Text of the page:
Berlin-based G2 Esports was founded in 2014, and it built its business for online infrastructure. Adapting to online isn’t as hard, as most of the playing for qualifiers takes place online, with only the finals occurring in person. To deal with the loss of physical events, the company is coming up with different twists to make digital events more interesting.

“Our viewership numbers are going up 30%,” said Carlos Rodriguez, CEO of G2 Esports, in an interview. “It’s unfortunate, as the events are taking place in such a bad time. But it is welcome and unexpected.”

For instance, Spanish pro soccer players Sergio Reguilon and Borja Iglesias played out the canceled real-world Seville derby as a digital event on FIFA 20 (the real match was scheduled to be played on Sunday). G2 Esports content creator, Ibai “Ibai” Llanos, hosted the match and had the opportunity to teach the football stars how to play League of Legends.

At its peak, 62,000 people watched a stream of the game and the streaming numbers of the Seville derby were two or three times greater than usual.

“It’s honestly a nice moment fo companies that rely on content and social media to reinvent themselves and be able to show their community, which happens to be in the real world, and stay relevant to them in the digital world,” said Rodriguez. “Technology becomes more relevant to people, the more time people spend at home. The more time at home, the more entertainment becomes relevant to them. And it’s no accident that Netflix said Fortnite is its biggest competitor.”

The bigger picture for esports

On the macro side, it’s clear people need entertainment at home, whether it’s Netflix, porn, TikTok, or video games. A lot of the negative stigma around games as greater slices of the population play.

And so people are turning to games, as Verizon said its online gaming activity is in the U.S. since the coronavirus quarantines went into effect last week. Last weekend, Steam surpassed a record 20 millon concurrent players. And Call of Duty: Warzone, a new battle royale game in the combat series, grew to 16 million players in four days.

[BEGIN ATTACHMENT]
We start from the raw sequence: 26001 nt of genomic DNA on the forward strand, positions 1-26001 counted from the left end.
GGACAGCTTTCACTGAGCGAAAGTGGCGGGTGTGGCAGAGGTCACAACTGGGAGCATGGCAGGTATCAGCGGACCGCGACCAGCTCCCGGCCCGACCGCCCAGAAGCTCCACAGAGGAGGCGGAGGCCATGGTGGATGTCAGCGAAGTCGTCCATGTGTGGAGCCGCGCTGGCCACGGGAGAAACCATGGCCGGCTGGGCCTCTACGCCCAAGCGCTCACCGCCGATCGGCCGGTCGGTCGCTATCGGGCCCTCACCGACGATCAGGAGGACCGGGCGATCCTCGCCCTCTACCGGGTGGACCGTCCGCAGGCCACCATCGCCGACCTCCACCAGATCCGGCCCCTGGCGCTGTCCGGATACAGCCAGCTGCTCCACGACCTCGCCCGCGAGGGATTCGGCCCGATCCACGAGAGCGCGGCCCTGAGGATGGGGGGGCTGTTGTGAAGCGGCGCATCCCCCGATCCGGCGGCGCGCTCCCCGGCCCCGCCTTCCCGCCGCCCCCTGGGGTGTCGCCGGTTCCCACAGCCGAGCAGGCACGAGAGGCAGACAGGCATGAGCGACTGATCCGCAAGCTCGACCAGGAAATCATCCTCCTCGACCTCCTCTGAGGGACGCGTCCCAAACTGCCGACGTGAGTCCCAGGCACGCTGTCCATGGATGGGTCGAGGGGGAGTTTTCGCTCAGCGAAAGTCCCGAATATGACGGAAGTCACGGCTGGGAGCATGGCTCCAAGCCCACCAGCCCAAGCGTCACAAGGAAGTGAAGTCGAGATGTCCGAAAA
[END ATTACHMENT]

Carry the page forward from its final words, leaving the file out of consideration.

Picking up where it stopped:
Viewership on Twitch is up 10%, and 15% on YouTube Gaming compared to a week ago, according to Doron Nir, CEO of livestreaming tool and service provider SteamElements.

“This past week we saw an increase in livestreaming viewership in Italy and Australia where different approaches have been taken to prevent the spread of COVID-19 (coronavirus),” Nir said in an email. “Based on data from our analytics partner Arsenal.gg, we now have a global snapshot of viewership growth. With more stay-at-home mandates being issued around the world and the entertainment industry finding new ways to migrate their offerings to livestreaming platforms, we expect to see these numbers rise.”

Before the virus hit, M&A advisors at Quantum Tech Partners estimated that esports could hit $4 billion in revenue by 2022, and market researcher Newzoo estimated the total esports audience number would grow to 495 million people in 2020.

The joke is that antisocial gamers have been preparing for this day all of their lives. But the truth is that “games are the new social network,” said Adrian Montgomery, CEO of Enthusiast Gaming, which has a collection of game and esports properties with 150 million users a month. Enthusiast Gaming owns the Luminosity esports team, as well as properties like The Escapist, Sims Resource, and Pocket Gamer.